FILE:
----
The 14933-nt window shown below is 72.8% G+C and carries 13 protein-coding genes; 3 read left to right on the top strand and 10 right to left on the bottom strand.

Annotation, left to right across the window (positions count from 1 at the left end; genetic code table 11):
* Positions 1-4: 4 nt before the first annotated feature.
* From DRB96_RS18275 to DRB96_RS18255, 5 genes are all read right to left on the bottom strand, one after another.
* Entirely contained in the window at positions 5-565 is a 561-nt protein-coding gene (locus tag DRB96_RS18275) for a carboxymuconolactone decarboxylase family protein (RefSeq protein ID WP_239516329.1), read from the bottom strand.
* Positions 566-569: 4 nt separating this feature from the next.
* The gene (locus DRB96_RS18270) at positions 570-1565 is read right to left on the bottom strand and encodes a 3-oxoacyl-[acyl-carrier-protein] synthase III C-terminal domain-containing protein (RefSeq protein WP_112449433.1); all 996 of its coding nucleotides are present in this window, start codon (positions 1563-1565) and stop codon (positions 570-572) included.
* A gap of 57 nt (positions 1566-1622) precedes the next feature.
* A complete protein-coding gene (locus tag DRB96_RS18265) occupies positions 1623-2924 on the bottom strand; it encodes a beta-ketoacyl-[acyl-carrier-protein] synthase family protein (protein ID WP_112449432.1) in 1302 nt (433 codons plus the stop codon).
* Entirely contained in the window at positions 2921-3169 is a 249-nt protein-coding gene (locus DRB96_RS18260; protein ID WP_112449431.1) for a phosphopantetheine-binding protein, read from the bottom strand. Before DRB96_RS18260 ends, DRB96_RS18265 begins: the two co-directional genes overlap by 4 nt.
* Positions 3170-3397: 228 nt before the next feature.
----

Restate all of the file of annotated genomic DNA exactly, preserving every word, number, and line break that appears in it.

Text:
The 14933-nt window shown below is 72.8% G+C and carries 13 protein-coding genes; 3 read left to right on the top strand and 10 right to left on the bottom strand.

Annotation, left to right across the window (positions count from 1 at the left end; genetic code table 11):
* Positions 1-4: 4 nt before the first annotated feature.
* From DRB96_RS18275 to DRB96_RS18255, 5 genes are all read right to left on the bottom strand, one after another.
* Entirely contained in the window at positions 5-565 is a 561-nt protein-coding gene (locus tag DRB96_RS18275) for a carboxymuconolactone decarboxylase family protein (RefSeq protein ID WP_239516329.1), read from the bottom strand.
* Positions 566-569: 4 nt separating this feature from the next.
* The gene (locus DRB96_RS18270) at positions 570-1565 is read right to left on the bottom strand and encodes a 3-oxoacyl-[acyl-carrier-protein] synthase III C-terminal domain-containing protein (RefSeq protein WP_112449433.1); all 996 of its coding nucleotides are present in this window, start codon (positions 1563-1565) and stop codon (positions 570-572) included.
* A gap of 57 nt (positions 1566-1622) precedes the next feature.
* A complete protein-coding gene (locus tag DRB96_RS18265) occupies positions 1623-2924 on the bottom strand; it encodes a beta-ketoacyl-[acyl-carrier-protein] synthase family protein (protein ID WP_112449432.1) in 1302 nt (433 codons plus the stop codon).
* Entirely contained in the window at positions 2921-3169 is a 249-nt protein-coding gene (locus DRB96_RS18260; protein ID WP_112449431.1) for a phosphopantetheine-binding protein, read from the bottom strand. Before DRB96_RS18260 ends, DRB96_RS18265 begins: the two co-directional genes overlap by 4 nt.
* Positions 3170-3397: 228 nt before the next feature.